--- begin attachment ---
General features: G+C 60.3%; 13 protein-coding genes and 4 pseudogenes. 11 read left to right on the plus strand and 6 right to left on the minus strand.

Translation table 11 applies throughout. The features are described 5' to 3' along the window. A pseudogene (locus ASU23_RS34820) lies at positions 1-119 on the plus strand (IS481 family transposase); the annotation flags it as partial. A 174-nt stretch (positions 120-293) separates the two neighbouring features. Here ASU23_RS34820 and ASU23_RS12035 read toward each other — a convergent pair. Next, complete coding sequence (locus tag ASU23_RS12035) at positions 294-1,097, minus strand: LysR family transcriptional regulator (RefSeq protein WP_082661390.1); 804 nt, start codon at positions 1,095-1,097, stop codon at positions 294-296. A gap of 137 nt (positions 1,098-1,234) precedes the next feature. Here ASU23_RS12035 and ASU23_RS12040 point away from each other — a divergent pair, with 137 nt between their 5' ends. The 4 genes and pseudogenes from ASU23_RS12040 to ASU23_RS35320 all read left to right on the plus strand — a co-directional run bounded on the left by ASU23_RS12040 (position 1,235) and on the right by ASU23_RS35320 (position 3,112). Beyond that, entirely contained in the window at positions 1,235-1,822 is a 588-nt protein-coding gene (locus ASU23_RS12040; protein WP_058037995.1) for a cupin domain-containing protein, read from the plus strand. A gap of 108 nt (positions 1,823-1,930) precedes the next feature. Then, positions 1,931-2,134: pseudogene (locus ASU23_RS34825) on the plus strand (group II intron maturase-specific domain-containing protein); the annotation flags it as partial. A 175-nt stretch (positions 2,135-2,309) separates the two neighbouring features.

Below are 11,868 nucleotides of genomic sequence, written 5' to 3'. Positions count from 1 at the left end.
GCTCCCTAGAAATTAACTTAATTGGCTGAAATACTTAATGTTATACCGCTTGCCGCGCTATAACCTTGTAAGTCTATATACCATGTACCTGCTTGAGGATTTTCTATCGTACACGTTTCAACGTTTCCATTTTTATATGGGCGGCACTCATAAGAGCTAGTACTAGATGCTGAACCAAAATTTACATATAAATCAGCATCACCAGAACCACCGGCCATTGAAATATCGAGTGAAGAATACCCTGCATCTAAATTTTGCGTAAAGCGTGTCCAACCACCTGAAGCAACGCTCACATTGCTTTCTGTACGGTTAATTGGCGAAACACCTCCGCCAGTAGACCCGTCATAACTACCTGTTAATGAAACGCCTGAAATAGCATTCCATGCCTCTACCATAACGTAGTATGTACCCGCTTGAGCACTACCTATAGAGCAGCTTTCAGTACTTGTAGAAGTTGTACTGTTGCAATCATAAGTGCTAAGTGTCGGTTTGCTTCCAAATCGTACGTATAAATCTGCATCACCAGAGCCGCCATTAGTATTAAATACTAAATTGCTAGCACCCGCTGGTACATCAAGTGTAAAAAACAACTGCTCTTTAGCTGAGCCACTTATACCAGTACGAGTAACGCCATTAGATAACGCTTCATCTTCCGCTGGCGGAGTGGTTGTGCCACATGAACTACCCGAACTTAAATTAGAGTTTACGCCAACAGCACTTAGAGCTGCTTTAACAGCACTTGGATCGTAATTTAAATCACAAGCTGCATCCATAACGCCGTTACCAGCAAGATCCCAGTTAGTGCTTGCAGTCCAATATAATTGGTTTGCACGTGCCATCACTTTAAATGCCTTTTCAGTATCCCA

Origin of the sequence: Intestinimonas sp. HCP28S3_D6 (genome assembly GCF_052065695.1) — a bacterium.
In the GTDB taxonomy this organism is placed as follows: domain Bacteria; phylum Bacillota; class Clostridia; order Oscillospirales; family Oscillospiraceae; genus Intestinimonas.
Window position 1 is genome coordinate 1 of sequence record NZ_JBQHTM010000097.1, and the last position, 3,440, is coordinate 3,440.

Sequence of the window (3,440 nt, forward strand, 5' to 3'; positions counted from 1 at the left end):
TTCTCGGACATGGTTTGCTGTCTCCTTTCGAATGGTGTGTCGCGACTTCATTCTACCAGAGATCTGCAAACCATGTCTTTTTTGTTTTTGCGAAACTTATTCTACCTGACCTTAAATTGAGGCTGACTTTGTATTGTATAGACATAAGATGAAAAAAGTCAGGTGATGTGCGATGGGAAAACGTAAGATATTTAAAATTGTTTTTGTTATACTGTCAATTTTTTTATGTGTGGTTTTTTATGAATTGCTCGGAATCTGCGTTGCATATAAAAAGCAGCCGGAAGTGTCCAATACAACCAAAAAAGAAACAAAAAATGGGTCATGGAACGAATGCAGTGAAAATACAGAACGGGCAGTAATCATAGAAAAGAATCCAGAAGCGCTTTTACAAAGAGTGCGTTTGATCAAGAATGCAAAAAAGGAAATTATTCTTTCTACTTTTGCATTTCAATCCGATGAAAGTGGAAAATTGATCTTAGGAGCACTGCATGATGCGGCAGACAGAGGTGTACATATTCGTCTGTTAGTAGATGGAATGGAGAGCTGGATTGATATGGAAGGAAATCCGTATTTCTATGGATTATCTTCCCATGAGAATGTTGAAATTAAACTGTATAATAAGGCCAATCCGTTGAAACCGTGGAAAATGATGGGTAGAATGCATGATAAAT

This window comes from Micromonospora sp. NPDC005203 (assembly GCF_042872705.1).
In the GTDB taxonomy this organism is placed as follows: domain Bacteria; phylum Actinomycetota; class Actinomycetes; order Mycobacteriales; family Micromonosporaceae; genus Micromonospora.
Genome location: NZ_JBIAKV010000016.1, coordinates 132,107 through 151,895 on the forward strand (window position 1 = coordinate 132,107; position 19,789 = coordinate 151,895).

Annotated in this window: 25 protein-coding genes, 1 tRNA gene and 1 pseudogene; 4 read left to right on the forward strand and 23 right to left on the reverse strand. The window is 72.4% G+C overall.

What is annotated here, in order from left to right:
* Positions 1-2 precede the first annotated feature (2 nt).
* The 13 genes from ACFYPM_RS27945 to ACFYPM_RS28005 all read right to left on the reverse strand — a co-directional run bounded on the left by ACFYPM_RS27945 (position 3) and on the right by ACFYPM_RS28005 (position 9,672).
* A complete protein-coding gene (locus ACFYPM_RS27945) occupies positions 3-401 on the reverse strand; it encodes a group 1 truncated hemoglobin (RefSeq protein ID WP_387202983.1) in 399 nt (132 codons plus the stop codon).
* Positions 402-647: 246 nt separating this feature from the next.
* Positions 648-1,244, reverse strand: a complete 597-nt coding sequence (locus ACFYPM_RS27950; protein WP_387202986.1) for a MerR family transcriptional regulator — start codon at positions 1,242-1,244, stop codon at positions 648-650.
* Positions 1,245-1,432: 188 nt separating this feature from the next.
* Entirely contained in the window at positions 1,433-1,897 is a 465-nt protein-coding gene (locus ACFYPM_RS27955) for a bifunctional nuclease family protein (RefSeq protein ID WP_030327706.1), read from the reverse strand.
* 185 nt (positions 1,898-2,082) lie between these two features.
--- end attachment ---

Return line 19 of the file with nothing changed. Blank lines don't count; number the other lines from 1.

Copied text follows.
* Positions 648-1,244, reverse strand: a complete 597-nt coding sequence (locus ACFYPM_RS27950; protein WP_387202986.1) for a MerR family transcriptional regulator — start codon at positions 1,242-1,244, stop codon at positions 648-650.